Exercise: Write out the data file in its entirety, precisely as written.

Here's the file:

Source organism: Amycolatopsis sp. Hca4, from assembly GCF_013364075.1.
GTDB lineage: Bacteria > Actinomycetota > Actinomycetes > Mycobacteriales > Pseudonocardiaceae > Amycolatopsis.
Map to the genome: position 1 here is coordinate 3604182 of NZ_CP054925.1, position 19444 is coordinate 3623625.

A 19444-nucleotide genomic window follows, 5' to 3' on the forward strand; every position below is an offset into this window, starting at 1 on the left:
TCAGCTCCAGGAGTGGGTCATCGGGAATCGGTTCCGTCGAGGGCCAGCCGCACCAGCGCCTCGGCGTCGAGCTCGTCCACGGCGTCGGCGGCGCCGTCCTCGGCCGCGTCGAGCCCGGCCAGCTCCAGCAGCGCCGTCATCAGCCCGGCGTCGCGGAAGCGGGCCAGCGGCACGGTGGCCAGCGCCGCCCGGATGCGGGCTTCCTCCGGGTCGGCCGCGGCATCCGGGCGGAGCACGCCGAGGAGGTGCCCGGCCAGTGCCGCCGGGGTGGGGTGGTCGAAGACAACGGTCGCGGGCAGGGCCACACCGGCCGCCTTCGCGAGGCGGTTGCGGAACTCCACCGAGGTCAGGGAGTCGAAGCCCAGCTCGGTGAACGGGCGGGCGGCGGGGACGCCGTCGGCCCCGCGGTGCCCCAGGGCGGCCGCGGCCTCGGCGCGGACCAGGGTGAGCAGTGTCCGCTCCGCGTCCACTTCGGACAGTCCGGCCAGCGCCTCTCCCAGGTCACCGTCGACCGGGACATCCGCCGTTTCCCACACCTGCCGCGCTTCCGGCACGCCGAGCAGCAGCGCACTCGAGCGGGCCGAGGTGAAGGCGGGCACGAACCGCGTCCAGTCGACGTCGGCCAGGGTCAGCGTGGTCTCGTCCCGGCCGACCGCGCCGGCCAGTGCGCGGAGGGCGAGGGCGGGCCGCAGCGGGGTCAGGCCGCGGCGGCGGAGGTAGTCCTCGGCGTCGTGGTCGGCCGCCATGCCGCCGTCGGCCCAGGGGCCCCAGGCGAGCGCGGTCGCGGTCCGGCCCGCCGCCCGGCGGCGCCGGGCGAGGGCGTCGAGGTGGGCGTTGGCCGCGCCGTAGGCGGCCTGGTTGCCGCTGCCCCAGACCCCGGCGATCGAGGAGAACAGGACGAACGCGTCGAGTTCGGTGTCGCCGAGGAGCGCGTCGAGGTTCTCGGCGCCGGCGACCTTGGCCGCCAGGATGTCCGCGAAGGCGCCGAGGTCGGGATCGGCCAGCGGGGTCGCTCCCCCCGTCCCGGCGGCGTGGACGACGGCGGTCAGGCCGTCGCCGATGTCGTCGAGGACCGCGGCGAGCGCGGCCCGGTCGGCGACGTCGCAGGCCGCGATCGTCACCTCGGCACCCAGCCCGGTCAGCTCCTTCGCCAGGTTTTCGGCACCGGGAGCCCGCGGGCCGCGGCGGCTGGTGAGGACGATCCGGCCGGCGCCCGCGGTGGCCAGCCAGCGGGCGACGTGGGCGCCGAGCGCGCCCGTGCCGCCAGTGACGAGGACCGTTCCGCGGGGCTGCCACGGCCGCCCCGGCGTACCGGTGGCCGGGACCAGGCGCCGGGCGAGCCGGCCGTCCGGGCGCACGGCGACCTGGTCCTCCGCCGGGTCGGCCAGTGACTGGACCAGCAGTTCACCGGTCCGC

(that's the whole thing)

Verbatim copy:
Source organism: Amycolatopsis sp. Hca4, from assembly GCF_013364075.1.
GTDB lineage: Bacteria > Actinomycetota > Actinomycetes > Mycobacteriales > Pseudonocardiaceae > Amycolatopsis.
Map to the genome: position 1 here is coordinate 3604182 of NZ_CP054925.1, position 19444 is coordinate 3623625.

A 19444-nucleotide genomic window follows, 5' to 3' on the forward strand; every position below is an offset into this window, starting at 1 on the left:
TCAGCTCCAGGAGTGGGTCATCGGGAATCGGTTCCGTCGAGGGCCAGCCGCACCAGCGCCTCGGCGTCGAGCTCGTCCACGGCGTCGGCGGCGCCGTCCTCGGCCGCGTCGAGCCCGGCCAGCTCCAGCAGCGCCGTCATCAGCCCGGCGTCGCGGAAGCGGGCCAGCGGCACGGTGGCCAGCGCCGCCCGGATGCGGGCTTCCTCCGGGTCGGCCGCGGCATCCGGGCGGAGCACGCCGAGGAGGTGCCCGGCCAGTGCCGCCGGGGTGGGGTGGTCGAAGACAACGGTCGCGGGCAGGGCCACACCGGCCGCCTTCGCGAGGCGGTTGCGGAACTCCACCGAGGTCAGGGAGTCGAAGCCCAGCTCGGTGAACGGGCGGGCGGCGGGGACGCCGTCGGCCCCGCGGTGCCCCAGGGCGGCCGCGGCCTCGGCGCGGACCAGGGTGAGCAGTGTCCGCTCCGCGTCCACTTCGGACAGTCCGGCCAGCGCCTCTCCCAGGTCACCGTCGACCGGGACATCCGCCGTTTCCCACACCTGCCGCGCTTCCGGCACGCCGAGCAGCAGCGCACTCGAGCGGGCCGAGGTGAAGGCGGGCACGAACCGCGTCCAGTCGACGTCGGCCAGGGTCAGCGTGGTCTCGTCCCGGCCGACCGCGCCGGCCAGTGCGCGGAGGGCGAGGGCGGGCCGCAGCGGGGTCAGGCCGCGGCGGCGGAGGTAGTCCTCGGCGTCGTGGTCGGCCGCCATGCCGCCGTCGGCCCAGGGGCCCCAGGCGAGCGCGGTCGCGGTCCGGCCCGCCGCCCGGCGGCGCCGGGCGAGGGCGTCGAGGTGGGCGTTGGCCGCGCCGTAGGCGGCCTGGTTGCCGCTGCCCCAGACCCCGGCGATCGAGGAGAACAGGACGAACGCGTCGAGTTCGGTGTCGCCGAGGAGCGCGTCGAGGTTCTCGGCGCCGGCGACCTTGGCCGCCAGGATGTCCGCGAAGGCGCCGAGGTCGGGATCGGCCAGCGGGGTCGCTCCCCCCGTCCCGGCGGCGTGGACGACGGCGGTCAGGCCGTCGCCGATGTCGTCGAGGACCGCGGCGAGCGCGGCCCGGTCGGCGACGTCGCAGGCCGCGATCGTCACCTCGGCACCCAGCCCGGTCAGCTCCTTCGCCAGGTTTTCGGCACCGGGAGCCCGCGGGCCGCGGCGGCTGGTGAGGACGATCCGGCCGGCGCCCGCGGTGGCCAGCCAGCGGGCGACGTGGGCGCCGAGCGCGCCCGTGCCGCCAGTGACGAGGACCGTTCCGCGGGGCTGCCACGGCCGCCCCGGCGTACCGGTGGCCGGGACCAGGCGCCGGGCGAGCCGGCCGTCCGGGCGCACGGCGACCTGGTCCTCCGCCGGGTCGGCCAGTGACTGGACCAGCAGTTCACCGGTCCGC